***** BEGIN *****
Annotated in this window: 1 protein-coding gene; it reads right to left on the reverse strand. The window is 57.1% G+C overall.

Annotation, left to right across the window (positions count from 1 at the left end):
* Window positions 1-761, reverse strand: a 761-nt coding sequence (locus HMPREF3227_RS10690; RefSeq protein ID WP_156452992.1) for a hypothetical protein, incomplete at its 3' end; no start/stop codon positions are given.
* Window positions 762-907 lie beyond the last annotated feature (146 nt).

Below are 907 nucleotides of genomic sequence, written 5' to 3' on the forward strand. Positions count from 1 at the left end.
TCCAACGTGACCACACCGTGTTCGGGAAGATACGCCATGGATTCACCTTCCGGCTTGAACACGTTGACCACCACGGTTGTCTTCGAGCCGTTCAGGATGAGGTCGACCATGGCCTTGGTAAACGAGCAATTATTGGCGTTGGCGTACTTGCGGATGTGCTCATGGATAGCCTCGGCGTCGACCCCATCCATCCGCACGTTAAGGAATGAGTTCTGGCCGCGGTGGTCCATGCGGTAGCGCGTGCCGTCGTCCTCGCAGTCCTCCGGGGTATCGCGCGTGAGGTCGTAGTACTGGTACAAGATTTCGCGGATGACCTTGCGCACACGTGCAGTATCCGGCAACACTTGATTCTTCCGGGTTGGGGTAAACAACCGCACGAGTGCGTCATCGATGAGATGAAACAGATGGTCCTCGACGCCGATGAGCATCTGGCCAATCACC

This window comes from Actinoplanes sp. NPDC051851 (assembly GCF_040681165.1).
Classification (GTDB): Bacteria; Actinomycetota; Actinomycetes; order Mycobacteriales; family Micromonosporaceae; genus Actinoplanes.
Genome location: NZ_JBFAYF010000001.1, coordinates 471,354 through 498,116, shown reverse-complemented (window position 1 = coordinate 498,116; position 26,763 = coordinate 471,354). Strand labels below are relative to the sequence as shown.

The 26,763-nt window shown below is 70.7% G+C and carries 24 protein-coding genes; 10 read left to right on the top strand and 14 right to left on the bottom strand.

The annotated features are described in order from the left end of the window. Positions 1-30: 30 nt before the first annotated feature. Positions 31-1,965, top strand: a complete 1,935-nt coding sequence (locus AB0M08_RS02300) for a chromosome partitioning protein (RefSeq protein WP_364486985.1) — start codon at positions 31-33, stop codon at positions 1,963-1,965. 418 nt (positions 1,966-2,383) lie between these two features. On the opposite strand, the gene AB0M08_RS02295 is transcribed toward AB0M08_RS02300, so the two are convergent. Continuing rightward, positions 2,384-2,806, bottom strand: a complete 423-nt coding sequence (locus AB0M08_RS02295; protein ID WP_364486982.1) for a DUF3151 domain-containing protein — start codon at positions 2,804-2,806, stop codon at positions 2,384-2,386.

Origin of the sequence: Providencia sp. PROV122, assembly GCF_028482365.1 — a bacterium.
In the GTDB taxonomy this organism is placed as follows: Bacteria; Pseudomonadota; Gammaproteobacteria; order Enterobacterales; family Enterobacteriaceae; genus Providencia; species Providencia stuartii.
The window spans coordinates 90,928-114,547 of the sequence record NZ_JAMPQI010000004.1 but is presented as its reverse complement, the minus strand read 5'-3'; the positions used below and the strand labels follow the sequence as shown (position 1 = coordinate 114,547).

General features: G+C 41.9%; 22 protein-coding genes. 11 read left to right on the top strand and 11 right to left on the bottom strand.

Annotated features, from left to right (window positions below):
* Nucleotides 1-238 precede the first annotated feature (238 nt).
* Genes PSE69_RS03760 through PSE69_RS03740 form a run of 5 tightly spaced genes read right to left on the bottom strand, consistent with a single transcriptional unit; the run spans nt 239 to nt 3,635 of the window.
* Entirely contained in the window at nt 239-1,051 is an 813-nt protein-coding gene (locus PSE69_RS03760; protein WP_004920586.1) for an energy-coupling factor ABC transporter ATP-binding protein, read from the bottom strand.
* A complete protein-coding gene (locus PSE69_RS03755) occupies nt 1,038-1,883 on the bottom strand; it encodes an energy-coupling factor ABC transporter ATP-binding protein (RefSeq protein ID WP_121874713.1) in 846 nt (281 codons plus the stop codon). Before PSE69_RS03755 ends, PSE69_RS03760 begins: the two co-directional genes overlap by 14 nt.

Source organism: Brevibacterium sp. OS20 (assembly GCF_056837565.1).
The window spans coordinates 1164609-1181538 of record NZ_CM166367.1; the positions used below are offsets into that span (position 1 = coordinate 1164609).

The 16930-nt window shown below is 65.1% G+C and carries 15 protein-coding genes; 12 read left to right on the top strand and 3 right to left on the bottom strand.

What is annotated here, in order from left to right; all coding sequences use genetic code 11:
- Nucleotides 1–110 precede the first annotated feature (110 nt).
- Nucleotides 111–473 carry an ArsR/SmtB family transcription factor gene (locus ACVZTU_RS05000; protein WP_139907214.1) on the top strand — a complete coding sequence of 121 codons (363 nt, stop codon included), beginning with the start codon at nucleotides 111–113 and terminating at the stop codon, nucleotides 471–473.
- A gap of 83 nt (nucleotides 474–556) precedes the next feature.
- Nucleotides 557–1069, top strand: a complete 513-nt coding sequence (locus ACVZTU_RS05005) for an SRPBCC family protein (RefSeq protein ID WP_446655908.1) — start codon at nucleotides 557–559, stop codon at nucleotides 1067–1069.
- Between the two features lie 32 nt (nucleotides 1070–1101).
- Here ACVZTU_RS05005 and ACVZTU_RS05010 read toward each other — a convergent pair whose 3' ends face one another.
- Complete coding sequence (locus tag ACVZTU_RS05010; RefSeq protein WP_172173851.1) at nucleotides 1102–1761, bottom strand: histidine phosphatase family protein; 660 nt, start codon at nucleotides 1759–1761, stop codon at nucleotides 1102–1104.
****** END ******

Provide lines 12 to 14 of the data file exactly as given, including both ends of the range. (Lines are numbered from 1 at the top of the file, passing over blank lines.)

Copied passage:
Origin of the sequence: Providencia sp. PROV122, assembly GCF_028482365.1 — a bacterium.
In the GTDB taxonomy this organism is placed as follows: Bacteria; Pseudomonadota; Gammaproteobacteria; order Enterobacterales; family Enterobacteriaceae; genus Providencia; species Providencia stuartii.
The window spans coordinates 90,928-114,547 of the sequence record NZ_JAMPQI010000004.1 but is presented as its reverse complement, the minus strand read 5'-3'; the positions used below and the strand labels follow the sequence as shown (position 1 = coordinate 114,547).